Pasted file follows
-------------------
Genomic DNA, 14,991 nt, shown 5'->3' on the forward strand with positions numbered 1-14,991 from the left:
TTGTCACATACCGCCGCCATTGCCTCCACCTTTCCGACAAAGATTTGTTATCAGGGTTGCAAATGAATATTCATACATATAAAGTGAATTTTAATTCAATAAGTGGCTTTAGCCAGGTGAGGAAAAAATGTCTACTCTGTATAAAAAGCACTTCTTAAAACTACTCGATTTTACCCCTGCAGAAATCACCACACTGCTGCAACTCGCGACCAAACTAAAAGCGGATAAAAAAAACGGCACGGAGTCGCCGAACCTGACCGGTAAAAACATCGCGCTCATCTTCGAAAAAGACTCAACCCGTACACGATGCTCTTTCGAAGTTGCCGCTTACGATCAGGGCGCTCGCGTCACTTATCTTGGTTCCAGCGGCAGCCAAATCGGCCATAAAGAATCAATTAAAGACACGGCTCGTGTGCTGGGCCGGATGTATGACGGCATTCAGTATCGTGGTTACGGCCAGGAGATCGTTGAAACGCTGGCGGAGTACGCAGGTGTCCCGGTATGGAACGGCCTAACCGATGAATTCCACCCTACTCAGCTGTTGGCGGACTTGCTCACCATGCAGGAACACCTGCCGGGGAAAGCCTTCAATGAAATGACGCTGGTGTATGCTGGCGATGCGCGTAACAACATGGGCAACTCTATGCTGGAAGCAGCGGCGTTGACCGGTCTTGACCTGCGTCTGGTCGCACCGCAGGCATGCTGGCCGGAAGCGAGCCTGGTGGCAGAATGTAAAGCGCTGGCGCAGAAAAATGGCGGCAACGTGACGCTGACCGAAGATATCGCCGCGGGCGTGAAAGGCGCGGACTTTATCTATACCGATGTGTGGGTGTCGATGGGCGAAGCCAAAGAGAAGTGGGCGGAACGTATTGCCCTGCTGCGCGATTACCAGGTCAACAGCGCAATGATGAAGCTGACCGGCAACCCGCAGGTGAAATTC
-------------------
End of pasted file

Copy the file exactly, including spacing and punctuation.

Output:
Genomic DNA, 14,991 nt, shown 5'->3' on the forward strand with positions numbered 1-14,991 from the left:
TTGTCACATACCGCCGCCATTGCCTCCACCTTTCCGACAAAGATTTGTTATCAGGGTTGCAAATGAATATTCATACATATAAAGTGAATTTTAATTCAATAAGTGGCTTTAGCCAGGTGAGGAAAAAATGTCTACTCTGTATAAAAAGCACTTCTTAAAACTACTCGATTTTACCCCTGCAGAAATCACCACACTGCTGCAACTCGCGACCAAACTAAAAGCGGATAAAAAAAACGGCACGGAGTCGCCGAACCTGACCGGTAAAAACATCGCGCTCATCTTCGAAAAAGACTCAACCCGTACACGATGCTCTTTCGAAGTTGCCGCTTACGATCAGGGCGCTCGCGTCACTTATCTTGGTTCCAGCGGCAGCCAAATCGGCCATAAAGAATCAATTAAAGACACGGCTCGTGTGCTGGGCCGGATGTATGACGGCATTCAGTATCGTGGTTACGGCCAGGAGATCGTTGAAACGCTGGCGGAGTACGCAGGTGTCCCGGTATGGAACGGCCTAACCGATGAATTCCACCCTACTCAGCTGTTGGCGGACTTGCTCACCATGCAGGAACACCTGCCGGGGAAAGCCTTCAATGAAATGACGCTGGTGTATGCTGGCGATGCGCGTAACAACATGGGCAACTCTATGCTGGAAGCAGCGGCGTTGACCGGTCTTGACCTGCGTCTGGTCGCACCGCAGGCATGCTGGCCGGAAGCGAGCCTGGTGGCAGAATGTAAAGCGCTGGCGCAGAAAAATGGCGGCAACGTGACGCTGACCGAAGATATCGCCGCGGGCGTGAAAGGCGCGGACTTTATCTATACCGATGTGTGGGTGTCGATGGGCGAAGCCAAAGAGAAGTGGGCGGAACGTATTGCCCTGCTGCGCGATTACCAGGTCAACAGCGCAATGATGAAGCTGACCGGCAACCCGCAGGTGAAATTC